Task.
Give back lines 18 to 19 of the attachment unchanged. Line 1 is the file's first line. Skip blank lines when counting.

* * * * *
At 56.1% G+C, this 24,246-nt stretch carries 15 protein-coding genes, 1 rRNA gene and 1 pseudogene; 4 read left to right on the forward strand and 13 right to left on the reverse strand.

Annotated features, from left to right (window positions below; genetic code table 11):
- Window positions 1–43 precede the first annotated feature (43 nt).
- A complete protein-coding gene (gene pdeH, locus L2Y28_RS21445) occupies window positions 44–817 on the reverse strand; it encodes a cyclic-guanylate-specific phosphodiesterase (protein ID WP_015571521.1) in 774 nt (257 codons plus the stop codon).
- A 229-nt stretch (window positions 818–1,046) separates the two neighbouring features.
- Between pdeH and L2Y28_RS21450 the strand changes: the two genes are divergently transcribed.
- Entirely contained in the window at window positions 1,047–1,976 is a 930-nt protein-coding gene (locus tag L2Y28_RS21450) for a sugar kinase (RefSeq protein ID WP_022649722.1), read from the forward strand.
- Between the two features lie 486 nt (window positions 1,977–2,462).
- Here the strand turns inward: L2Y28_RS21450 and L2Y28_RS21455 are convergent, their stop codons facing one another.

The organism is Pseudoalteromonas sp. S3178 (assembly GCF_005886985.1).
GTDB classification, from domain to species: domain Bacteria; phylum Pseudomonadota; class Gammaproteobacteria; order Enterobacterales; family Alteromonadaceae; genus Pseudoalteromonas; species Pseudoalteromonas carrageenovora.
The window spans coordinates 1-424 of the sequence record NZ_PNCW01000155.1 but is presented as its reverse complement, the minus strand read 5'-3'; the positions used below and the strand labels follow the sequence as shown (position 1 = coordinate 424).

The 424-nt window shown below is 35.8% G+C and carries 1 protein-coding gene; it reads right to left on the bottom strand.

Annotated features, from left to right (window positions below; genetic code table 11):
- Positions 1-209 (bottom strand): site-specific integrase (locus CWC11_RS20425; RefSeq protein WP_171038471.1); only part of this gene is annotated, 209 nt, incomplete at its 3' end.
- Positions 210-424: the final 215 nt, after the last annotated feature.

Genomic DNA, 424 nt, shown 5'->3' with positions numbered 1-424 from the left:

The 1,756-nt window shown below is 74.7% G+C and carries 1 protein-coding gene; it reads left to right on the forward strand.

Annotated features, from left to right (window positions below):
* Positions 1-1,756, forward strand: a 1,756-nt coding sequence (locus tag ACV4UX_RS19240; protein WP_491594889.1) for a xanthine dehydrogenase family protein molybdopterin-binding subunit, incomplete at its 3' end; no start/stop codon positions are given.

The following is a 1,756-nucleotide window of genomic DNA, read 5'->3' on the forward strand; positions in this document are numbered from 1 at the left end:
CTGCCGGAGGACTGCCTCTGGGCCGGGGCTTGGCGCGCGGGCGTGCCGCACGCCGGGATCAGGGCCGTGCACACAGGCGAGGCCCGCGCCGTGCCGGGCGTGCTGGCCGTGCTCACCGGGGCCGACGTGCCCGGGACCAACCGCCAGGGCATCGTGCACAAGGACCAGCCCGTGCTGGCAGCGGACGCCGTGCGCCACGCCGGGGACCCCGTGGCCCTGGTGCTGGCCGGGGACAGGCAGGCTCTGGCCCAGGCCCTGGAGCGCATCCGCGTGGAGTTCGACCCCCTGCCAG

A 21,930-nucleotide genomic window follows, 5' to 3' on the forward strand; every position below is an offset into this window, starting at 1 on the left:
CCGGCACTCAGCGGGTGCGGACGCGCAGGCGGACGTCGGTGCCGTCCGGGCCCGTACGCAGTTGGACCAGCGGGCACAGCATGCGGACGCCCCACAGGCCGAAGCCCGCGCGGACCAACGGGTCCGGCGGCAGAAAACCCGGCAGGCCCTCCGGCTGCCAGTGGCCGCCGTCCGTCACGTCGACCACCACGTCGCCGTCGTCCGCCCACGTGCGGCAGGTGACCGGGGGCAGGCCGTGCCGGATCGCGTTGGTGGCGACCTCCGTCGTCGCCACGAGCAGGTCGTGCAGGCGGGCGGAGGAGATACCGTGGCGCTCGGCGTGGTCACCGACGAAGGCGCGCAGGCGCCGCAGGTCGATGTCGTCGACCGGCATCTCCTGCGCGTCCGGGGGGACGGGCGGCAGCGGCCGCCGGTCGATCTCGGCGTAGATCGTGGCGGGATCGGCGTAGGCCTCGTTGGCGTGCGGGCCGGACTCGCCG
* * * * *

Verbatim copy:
The 1,756-nt window shown below is 74.7% G+C and carries 1 protein-coding gene; it reads left to right on the forward strand.

Annotated features, from left to right (window positions below):